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Outreach in Archaeology with Agent-Based Modeling: Part 3 of 3

Published online by Cambridge University Press:  22 May 2019

Stefani A. Crabtree*
Affiliation:
Utah State University Department of Environment and Society, 5200 Old Main Hill, Logan UT 84322, USA; The Santa Fe Institute, 1399 Hyde Park Rd. Santa Fe, NM, USA; The Center for Research and Interdisciplinarity, 8 bis Rue Charles V Paris 75004, Francehttps://orcid.org/0000-0001-8585-8943
Kathryn Harris
Affiliation:
Science & Technology Policy Fellow, The American Association for the Advancement of Science and The American Geophysical Union, 2000 Florida Avenue NW, Washington, DC 20009, USA (kaharris@wsu.edu)
Benjamin Davies
Affiliation:
Department of Anthropology, University of Utah, 260 S. Central Campus Drive, Room 4625, Salt Lake City, UT 84112, USA (ben.davies@utah.edu) https://orcid.org/0000-0002-9066-098X
Iza Romanowska
Affiliation:
Barcelona Supercomputing Center, Carrer de Jordi Girona, 29–31, 08034 Barcelona, Spain (iza.romanowska@bsc.es) https://orcid.org/0000-0002-9487-2111
*
(sac376@psu.edu, corresponding author)

Abstract

A major challenge facing archaeologists is communicating our research to the public. Thankfully, new computational tools have enabled the testing and visualization of complex ideas in an easily packageable format. In this article we illustrate not only how agent-based modeling provides a platform for communicating complex ideas, but also how these game-like computer models can be explored and manipulated by members of the public therefore increasing their engagement in archaeological explanations. We suggest that these new digital tools serve as an excellent aid for education on the importance of archaeological sites and artifacts. To illustrate the above we walk the reader through a step-by-step pipeline of how to run an ABM model as an experiment and how to export it into a form ready to be sent to SHPO and THPO offices in tandem with reports. Ultimately, we hope that this work will help demystify the computational archaeology process and lead to more fluency in using agent-based modeling in research and outreach.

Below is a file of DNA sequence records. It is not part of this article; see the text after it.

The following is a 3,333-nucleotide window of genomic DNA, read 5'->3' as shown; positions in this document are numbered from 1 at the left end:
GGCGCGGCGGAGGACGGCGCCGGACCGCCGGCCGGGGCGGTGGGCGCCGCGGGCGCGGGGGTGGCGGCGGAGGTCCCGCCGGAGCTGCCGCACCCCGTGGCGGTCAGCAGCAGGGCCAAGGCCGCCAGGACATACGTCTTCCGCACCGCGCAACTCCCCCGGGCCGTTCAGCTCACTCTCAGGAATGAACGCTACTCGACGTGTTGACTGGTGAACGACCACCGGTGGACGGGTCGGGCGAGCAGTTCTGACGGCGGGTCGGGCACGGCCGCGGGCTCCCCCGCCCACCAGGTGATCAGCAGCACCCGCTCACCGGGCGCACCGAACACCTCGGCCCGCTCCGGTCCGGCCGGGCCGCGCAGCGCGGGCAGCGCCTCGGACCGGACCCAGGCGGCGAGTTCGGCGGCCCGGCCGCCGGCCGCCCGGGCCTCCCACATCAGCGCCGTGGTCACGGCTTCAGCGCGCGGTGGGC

Uno de los mayores desafíos a los que se enfrentan los arqueólogos es hacer llegar nuestra disciplina al público. Afortunadamente, las nuevas herramientas computacionales nos permiten examinar y visualizar ideas complejas en un formato más accesible. En este artículo demostramos como los modelos basados en agentes pueden ser una plataforma eficaz para la comunicación de ideas complejas, así como accesibles al consumo público gracias a su similitud con los videojuegos. Aquí sugerimos que estas nuevas herramientas digitales pueden ser usadas de forma didáctica para educar en la importancia de los yacimientos y artefactos arqueológicos. De esta manera, se pretende guiar al lector paso a paso para ejecutar un modelo como experimento que le permita exportar a las oficinas del gobierno local (SHPO y THPO) en conjunto con los informes arqueológicos. En última instancia, esperamos que este trabajo pueda ayudar a desmitificar el método de la arqueología computacional y permita su uso más frecuente en la investigación y divulgación arqueológica.

Type
How to Special Section: A Step-by-Step Guide for Using Agent-Based Modeling in Archaeological Research
Copyright
Copyright 2019 © Society for American Archaeology 

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